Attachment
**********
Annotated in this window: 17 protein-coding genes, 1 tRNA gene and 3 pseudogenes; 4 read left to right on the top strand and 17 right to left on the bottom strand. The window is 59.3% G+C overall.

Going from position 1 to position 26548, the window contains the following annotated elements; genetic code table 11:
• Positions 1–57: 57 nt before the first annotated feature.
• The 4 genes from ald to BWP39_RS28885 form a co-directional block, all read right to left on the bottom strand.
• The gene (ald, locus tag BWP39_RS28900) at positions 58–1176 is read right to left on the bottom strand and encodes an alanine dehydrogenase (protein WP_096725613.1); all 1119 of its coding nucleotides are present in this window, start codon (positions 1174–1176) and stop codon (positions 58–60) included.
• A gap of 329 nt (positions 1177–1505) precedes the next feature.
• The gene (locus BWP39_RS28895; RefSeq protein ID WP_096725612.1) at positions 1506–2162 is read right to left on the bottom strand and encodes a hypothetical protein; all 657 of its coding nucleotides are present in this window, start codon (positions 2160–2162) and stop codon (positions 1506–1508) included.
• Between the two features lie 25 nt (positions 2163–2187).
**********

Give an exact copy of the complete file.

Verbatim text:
Annotated in this window: 17 protein-coding genes, 1 tRNA gene and 3 pseudogenes; 4 read left to right on the top strand and 17 right to left on the bottom strand. The window is 59.3% G+C overall.

Going from position 1 to position 26548, the window contains the following annotated elements; genetic code table 11:
• Positions 1–57: 57 nt before the first annotated feature.
• The 4 genes from ald to BWP39_RS28885 form a co-directional block, all read right to left on the bottom strand.
• The gene (ald, locus tag BWP39_RS28900) at positions 58–1176 is read right to left on the bottom strand and encodes an alanine dehydrogenase (protein WP_096725613.1); all 1119 of its coding nucleotides are present in this window, start codon (positions 1174–1176) and stop codon (positions 58–60) included.
• A gap of 329 nt (positions 1177–1505) precedes the next feature.
• The gene (locus BWP39_RS28895; RefSeq protein ID WP_096725612.1) at positions 1506–2162 is read right to left on the bottom strand and encodes a hypothetical protein; all 657 of its coding nucleotides are present in this window, start codon (positions 2160–2162) and stop codon (positions 1506–1508) included.
• Between the two features lie 25 nt (positions 2163–2187).